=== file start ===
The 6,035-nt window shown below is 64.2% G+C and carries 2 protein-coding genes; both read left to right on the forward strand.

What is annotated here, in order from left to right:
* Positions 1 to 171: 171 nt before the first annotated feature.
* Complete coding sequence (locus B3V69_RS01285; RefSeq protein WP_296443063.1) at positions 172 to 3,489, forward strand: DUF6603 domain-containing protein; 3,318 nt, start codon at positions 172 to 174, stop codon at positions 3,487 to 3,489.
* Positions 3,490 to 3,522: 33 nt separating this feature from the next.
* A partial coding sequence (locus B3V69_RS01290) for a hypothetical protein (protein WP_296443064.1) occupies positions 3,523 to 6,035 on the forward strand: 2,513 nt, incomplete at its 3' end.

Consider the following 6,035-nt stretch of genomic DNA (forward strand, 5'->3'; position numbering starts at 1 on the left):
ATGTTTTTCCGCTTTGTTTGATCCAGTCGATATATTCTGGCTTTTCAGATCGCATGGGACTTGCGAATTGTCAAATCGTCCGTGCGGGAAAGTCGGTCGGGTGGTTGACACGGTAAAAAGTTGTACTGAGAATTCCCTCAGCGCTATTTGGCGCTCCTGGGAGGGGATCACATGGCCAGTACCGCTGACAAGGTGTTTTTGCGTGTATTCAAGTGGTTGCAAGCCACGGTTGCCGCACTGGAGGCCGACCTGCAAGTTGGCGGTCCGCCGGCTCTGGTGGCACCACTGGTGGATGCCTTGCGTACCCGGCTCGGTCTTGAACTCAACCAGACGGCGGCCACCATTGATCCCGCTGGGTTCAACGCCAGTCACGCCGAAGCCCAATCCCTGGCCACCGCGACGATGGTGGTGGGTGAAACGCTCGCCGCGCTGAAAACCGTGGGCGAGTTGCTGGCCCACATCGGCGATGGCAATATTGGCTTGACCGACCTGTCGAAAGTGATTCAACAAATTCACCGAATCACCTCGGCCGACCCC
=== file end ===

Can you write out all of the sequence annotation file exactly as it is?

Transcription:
The 6,035-nt window shown below is 64.2% G+C and carries 2 protein-coding genes; both read left to right on the forward strand.

What is annotated here, in order from left to right:
* Positions 1 to 171: 171 nt before the first annotated feature.
* Complete coding sequence (locus B3V69_RS01285; RefSeq protein WP_296443063.1) at positions 172 to 3,489, forward strand: DUF6603 domain-containing protein; 3,318 nt, start codon at positions 172 to 174, stop codon at positions 3,487 to 3,489.
* Positions 3,490 to 3,522: 33 nt separating this feature from the next.
* A partial coding sequence (locus B3V69_RS01290) for a hypothetical protein (protein WP_296443064.1) occupies positions 3,523 to 6,035 on the forward strand: 2,513 nt, incomplete at its 3' end.

Consider the following 6,035-nt stretch of genomic DNA (forward strand, 5'->3'; position numbering starts at 1 on the left):
ATGTTTTTCCGCTTTGTTTGATCCAGTCGATATATTCTGGCTTTTCAGATCGCATGGGACTTGCGAATTGTCAAATCGTCCGTGCGGGAAAGTCGGTCGGGTGGTTGACACGGTAAAAAGTTGTACTGAGAATTCCCTCAGCGCTATTTGGCGCTCCTGGGAGGGGATCACATGGCCAGTACCGCTGACAAGGTGTTTTTGCGTGTATTCAAGTGGTTGCAAGCCACGGTTGCCGCACTGGAGGCCGACCTGCAAGTTGGCGGTCCGCCGGCTCTGGTGGCACCACTGGTGGATGCCTTGCGTACCCGGCTCGGTCTTGAACTCAACCAGACGGCGGCCACCATTGATCCCGCTGGGTTCAACGCCAGTCACGCCGAAGCCCAATCCCTGGCCACCGCGACGATGGTGGTGGGTGAAACGCTCGCCGCGCTGAAAACCGTGGGCGAGTTGCTGGCCCACATCGGCGATGGCAATATTGGCTTGACCGACCTGTCGAAAGTGATTCAACAAATTCACCGAATCACCTCGGCCGACCCC